Spiralling student debts are forcing almost four in ten graduates to put their life on hold, according to a new survey. Many say they are postponing parenthood by at least five years.

Research shows that three in ten graduates are forced to delay staring a family and over a quarter have put off getting married because of student debt. Nearly half of graduates say they have postponed buying a home.

Of those who said they’d had to put life plans on hold, three in ten said they had delayed starting a family by at least five years. Over a quarter said they had put off getting married by at least five years.

Shiv Malk, co-author of Jilted Generation: How Britain Has Bankrupted Its Youth, told Graduate Fog this morning:

“These new figures are deeply worrying. We have known that something serious has been happening among our nation’s young people.

“We knew that they were feeling the squeeze in terms of jobs and housing – but it truly awful to see that their financial position now seems to be so deeply affected when it comes their big ‘life decisions’ like getting married and having children.

“On top of that these stats suggest they also lack the confidence that things are going to get better any time soon. The government needs to act fast if we are to reverse this terrible trend.”

The figures – from price comparison site uSwitch – come from interviews with over 1,000 graduates who graduated in the last five years.

They also offer a worrying glimpse of the true state of the average graduate’s finances. Over two-thirds of graduates said they had underestimated the amount of student debt they would incur – and one in five said they would consider bankruptcy as a solution to their debt problem. Over half of graduates said their student debt means they’ve had to wait to start saving and a third said they couldn’t afford to start a pension.

The numbers also suggest that many graduates have their heads in the sand when it comes to thinking about their personal finances. Four in 10 (40%) don’t know the rate of interest charge on their student loan and 14% have no idea what they are being charged on their overdraft. And, despite the fact that almost nine in ten graduates took out a student loan, one in five wrongly believes that student loans are interest-free. A further fifth said they had no idea how students loans are calculated or paid back.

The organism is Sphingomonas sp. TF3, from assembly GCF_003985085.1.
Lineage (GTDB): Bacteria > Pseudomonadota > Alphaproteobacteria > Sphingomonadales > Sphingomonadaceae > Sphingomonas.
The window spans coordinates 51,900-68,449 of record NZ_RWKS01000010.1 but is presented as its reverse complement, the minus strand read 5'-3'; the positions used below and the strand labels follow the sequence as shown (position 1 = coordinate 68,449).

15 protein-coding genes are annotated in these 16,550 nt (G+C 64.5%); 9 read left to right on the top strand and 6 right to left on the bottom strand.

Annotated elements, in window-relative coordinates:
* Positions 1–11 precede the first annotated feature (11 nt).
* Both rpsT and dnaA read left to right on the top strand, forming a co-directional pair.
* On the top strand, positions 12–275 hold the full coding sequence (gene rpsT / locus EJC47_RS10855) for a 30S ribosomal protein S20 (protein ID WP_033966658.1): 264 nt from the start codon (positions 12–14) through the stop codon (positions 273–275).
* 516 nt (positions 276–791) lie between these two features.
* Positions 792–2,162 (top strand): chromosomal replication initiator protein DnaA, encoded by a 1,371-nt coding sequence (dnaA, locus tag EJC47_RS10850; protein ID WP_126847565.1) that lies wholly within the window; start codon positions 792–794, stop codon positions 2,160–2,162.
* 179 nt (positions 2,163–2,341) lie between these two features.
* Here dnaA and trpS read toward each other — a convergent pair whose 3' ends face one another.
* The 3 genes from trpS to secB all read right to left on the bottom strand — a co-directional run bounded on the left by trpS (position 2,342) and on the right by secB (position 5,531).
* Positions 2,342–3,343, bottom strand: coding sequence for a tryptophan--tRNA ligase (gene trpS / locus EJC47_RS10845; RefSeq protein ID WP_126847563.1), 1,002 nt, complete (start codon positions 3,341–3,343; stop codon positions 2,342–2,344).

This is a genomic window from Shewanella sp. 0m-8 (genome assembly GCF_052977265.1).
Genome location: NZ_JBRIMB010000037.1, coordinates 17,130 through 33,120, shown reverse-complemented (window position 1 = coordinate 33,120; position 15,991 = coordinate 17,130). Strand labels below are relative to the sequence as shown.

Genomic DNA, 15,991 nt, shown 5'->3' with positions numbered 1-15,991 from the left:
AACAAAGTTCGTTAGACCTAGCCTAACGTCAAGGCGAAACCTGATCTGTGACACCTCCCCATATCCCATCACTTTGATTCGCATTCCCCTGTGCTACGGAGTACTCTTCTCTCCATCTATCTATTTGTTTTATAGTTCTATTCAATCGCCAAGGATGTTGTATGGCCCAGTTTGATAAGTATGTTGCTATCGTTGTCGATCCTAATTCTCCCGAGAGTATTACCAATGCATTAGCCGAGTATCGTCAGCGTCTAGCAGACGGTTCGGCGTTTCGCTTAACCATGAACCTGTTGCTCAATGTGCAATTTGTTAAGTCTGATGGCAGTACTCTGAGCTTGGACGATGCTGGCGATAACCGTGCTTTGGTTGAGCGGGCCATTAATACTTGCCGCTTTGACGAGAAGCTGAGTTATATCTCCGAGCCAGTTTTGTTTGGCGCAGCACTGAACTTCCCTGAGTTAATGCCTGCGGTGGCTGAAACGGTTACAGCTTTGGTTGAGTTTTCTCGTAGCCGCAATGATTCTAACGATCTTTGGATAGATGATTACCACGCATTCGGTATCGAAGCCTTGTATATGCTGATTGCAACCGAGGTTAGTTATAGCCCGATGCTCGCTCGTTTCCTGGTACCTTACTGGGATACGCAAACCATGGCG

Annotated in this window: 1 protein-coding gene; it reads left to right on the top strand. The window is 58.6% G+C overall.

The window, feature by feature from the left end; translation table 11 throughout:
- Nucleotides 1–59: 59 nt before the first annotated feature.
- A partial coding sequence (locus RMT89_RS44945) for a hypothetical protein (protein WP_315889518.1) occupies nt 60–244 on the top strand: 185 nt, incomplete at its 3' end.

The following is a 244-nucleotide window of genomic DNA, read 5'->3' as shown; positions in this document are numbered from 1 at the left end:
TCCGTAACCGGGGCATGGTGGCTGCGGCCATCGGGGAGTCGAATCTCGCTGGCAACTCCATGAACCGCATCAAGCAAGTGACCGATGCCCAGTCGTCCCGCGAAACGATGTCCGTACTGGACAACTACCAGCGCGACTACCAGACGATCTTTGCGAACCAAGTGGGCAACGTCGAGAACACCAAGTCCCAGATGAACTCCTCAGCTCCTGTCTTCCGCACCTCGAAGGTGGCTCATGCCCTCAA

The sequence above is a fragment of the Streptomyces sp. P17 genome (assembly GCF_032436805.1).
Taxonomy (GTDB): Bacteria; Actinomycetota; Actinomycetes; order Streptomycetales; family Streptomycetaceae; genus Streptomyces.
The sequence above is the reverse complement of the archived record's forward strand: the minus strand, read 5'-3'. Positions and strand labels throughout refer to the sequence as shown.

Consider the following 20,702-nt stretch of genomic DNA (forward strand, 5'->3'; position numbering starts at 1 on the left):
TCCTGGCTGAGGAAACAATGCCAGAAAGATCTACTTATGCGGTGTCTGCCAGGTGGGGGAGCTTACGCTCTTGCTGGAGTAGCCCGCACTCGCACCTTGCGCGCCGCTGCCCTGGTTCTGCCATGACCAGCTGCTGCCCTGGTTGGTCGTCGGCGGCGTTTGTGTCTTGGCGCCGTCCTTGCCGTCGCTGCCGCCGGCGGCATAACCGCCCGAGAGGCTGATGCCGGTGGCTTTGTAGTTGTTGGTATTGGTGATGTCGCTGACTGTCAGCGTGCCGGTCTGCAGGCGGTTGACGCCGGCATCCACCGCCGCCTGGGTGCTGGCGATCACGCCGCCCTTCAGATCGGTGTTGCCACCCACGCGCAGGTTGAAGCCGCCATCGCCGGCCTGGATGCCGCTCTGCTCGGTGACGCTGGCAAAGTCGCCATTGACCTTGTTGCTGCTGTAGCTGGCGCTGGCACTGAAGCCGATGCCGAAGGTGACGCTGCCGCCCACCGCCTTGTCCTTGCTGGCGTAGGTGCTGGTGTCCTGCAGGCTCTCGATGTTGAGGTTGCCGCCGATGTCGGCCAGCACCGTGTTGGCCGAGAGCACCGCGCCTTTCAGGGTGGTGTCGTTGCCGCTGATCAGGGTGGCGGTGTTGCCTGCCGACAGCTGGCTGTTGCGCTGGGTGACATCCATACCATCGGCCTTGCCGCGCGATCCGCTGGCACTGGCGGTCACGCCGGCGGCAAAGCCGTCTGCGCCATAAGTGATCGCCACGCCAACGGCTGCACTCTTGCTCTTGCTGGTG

More than three quarters of graduate said they don’t think enough is being done to inform students on debt, budgeting and finance.

Michael Ossei, personal finance expert at, said:

“The fact that graduates have to put their life on hold because they are knee deep in student debt is a sorry state of affairs. And as fees go up, students risk running up even bigger debts. But without a degree getting a job in today’s stagnant market may be even harder. Going to university used to be the norm, but it is now becoming a catch 22.

“It is also worrying that students are going to university blind to the financial implications. Higher fees and lack of job prospects may be out of your control, but if university is right for you it’s more important than ever that you are as financially prepared as possible. Getting a student loan may be the only way to fund university, but it’s vital that you get clued up on the system. And when you graduate make sure you understand where you stand financially and how to avoid falling further into debt.”

*Are you putting your life on hold because of your student debt?
Could you afford to have a baby, get married or buy a house in the next few years? Did you understand the true extent of the debt you were taking on when you enrolled for university? Should students and graduates be given better financial advice to help them understand how to manage their debt?

Share via
Copy link
Powered by Social Snap